Prevention of Organised Crime Amendment Bill: discussion

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Justice and Correctional Services

15 February 1999
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Meeting Summary

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Meeting report

15 February 1999

Documents handed out:
Portfolio Committee Amendments to Prevention of Organised Crime Amendment Bill [B2-99]
Letter from the Banking Council of South Africa

The Chairperson, Mr De Lange, convened the meeting and said the focus would be on a review of the Portfolio Committee’s amendments to the Prevention of Organised Crime Amendment Bill [B2-99]. The Chairperson called on Mr Smit, of the South African Law Commission, to go over the amendments.

Mr Smit read through the document, noting each amendment and asking for comments or questions.

Mr Maree (NNP) pointed out that page 4 of the document changes Section 1, subsection (3), paragraph (a), and defines the circumstances under which a person "ought reasonably to have known or suspected a fact …" Mr Maree contends that a person either has knowledge or they don’t, but government and the police shouldn’t be trying to assess if someone ought to have known something.

The Chairperson suggested that Mr Maree read the clause in the context of the overall Section, and that if he did he would understand the rationale for the wording.

Mr Smit continued reading the amendments.

Mr Hofmeyr (ANC) said that on page 5 of the document, the amendment to Section 2, subsection (1), paragraph (a), which is currently split into subparagraphs (i) and (ii), should be combined into one subparagraph. (The subparagraphs in the amendment currently read: (i) receives or retains any property derived, directly or indirectly; and (ii) knows or ought reasonably to have known that such property is derived, directly or indirectly, from a pattern of racketeering activity.)

As there was no objection to Mr Hofmeyr’s suggestion, the Chairperson asked Mr Smit to include that change in the revision of the document.

Mr Smit continued reading the amendments.

Mr Maree (NNP) called attention to amendment to Section 5 of the principal Act (on page 7 of the document) which reads: "Any person who knows or ought reasonably to have known that another person has obtained the proceeds of unlawful activity." He suggested that the clause ought to include any person who is "suspected" of knowing, in order to raise the standards of behaviour required of the wrongdoer to avoid culpability.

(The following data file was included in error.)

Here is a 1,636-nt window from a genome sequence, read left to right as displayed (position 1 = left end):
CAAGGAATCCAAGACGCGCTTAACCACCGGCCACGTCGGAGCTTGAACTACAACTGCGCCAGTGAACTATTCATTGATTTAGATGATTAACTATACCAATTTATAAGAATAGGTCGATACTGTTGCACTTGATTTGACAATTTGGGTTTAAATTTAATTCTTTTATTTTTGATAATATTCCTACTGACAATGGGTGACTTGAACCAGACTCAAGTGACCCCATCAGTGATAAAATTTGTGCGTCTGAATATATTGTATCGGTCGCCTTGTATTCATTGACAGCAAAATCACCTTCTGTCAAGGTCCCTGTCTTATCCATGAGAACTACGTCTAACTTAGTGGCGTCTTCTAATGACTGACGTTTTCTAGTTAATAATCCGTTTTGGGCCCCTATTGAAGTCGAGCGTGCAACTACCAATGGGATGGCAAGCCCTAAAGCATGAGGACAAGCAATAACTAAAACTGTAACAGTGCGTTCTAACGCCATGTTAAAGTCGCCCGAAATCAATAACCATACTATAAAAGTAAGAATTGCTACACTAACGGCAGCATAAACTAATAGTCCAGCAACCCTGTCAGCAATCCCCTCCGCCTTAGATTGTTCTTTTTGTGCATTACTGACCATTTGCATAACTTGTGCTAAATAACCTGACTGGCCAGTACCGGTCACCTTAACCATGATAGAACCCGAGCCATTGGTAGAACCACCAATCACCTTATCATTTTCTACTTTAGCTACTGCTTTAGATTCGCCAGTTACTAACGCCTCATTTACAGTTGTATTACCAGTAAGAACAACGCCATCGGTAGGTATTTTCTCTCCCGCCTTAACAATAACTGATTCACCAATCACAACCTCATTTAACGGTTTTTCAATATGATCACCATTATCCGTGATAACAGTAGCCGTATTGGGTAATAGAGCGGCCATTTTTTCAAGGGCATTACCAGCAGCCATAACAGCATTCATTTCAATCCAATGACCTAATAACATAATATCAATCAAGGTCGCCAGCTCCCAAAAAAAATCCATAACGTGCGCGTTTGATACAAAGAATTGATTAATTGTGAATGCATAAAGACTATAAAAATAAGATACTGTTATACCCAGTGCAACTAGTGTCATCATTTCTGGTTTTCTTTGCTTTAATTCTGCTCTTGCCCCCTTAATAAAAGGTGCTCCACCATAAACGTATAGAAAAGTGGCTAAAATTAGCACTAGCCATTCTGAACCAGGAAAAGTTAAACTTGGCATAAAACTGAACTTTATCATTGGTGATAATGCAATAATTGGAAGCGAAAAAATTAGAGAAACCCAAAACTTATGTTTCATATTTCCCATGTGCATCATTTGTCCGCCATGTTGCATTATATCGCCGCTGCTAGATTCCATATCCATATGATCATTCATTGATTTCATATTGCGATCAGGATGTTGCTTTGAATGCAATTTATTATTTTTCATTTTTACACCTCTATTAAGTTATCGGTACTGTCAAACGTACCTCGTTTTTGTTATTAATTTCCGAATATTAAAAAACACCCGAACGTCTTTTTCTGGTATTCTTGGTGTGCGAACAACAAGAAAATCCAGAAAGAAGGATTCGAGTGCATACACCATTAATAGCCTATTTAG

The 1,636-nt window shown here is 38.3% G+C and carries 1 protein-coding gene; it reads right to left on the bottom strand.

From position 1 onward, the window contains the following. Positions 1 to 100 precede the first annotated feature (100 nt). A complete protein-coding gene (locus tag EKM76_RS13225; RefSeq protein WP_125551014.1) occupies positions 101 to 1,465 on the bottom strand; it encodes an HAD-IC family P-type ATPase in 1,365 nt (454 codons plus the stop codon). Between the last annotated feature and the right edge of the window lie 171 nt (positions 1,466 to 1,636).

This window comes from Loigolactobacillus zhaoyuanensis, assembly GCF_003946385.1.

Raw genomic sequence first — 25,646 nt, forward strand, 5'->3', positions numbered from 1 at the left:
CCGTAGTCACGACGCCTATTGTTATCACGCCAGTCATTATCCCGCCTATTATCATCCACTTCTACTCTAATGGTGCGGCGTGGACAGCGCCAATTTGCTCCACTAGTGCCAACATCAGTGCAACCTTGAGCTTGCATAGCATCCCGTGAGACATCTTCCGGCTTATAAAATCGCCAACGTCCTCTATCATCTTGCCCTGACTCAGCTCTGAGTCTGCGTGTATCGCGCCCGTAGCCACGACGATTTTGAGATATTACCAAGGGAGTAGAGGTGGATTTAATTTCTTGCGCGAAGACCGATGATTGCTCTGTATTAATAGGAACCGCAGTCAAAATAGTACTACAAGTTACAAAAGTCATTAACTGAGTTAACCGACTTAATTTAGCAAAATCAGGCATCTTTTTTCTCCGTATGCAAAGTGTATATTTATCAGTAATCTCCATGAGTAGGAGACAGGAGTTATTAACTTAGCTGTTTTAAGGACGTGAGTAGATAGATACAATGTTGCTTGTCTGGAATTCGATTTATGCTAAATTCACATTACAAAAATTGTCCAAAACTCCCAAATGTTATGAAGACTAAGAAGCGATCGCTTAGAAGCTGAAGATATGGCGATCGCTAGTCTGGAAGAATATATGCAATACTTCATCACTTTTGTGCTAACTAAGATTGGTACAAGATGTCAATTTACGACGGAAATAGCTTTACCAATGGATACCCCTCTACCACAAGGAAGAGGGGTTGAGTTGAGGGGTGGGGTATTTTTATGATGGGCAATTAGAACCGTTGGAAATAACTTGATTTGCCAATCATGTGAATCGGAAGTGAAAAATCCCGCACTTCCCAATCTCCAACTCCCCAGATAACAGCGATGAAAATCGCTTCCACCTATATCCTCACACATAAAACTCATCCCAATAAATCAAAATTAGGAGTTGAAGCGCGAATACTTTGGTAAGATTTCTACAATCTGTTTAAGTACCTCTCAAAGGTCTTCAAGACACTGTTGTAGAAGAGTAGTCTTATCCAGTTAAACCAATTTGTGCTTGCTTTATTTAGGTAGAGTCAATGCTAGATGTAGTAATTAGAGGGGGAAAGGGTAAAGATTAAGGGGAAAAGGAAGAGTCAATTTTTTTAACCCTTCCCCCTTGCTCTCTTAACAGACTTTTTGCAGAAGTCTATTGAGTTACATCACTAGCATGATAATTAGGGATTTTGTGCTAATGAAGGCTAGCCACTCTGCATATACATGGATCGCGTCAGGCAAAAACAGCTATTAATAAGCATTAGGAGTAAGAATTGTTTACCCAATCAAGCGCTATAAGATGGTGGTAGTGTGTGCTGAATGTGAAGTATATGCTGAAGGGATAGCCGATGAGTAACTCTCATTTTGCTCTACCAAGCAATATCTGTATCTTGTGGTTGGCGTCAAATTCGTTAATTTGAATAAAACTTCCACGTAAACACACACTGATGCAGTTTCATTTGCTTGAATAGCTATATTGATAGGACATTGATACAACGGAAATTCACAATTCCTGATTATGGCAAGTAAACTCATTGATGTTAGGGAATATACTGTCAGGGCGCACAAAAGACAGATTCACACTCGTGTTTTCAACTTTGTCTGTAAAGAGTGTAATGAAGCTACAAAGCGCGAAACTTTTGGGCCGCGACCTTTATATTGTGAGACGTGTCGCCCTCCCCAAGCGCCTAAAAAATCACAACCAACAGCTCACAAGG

Mr Hofmeyr (ANC) replied that the term "suspicion" is primarily used when it comes to transactions. In reporting transactions the issue comes into play because one wants to cast a wider net in terms of investigating people; but in terms of the context of the Prevention of Organised Crime Act, the wording can’t be that broad.

The Chairperson asked Mr Smit to make a note that "suspicion" and "knowledge" are clearly defined in the definitions clause of the Bill.

Mr Smit continued reading the amendments.

Mr Mzizi (IFP) interjected as Mr Smit was discussing page 9 of the document, which was a semantic change to the Afrikaans version of Section 7, subsection (6) of the Act, intended to bring the Afrikaans wording in line with the English. Mr Mzizi asked for clarification of the change.

Mr Smit answered that they have simply added the word "must" in Afrikaans in order for the Afrikaans reading to be the same as the English. Mr Mzizi had no more concerns, and Mr Smit continued reading the amendments.

Mr Maree suggested that the amendment to section 7 of the principal Act (on page 9 of the document) be reworded to make it more readable. Currently he meaning of the sentence is not clear.

The Chairperson agreed and asked Mr Smit to reword the sentence for the next meeting.

Mr Smit continued reading the amendments.

The Chairperson interrupted on page 25 of the document, with a question in reference to the insertion of section 69A. The Chairperson asked if the Auditor-General would oversee the account set up to accommodate forfeited and seized items under the terms of the Bill.

Mr Smit replied that he did not believe oversight was provided for in the Bill.

The Chairperson asked Mr Smit to check with the Department of Finance regarding how the account would be audited. As there were no more concerns or comments on the document, the Chairperson moved to the letter from the Banking Council to the Committee. He said he had had a nice conversation with Mr Tucker, Chief Executive of the Banking Council, who had expressed his regrets on the inappropriate behaviour of members of the Banking Council at the Justice Committee’s last meeting. The Chairperson read aloud the letter from Mr Tucker to the Committee (see document).

The Chairperson asked Mr Smit to make changes to the amendments as suggested by the Committee, and to follow up on the other issues raised. He set the next meeting for 17 Feb at 10am. The meeting was then adjourned.


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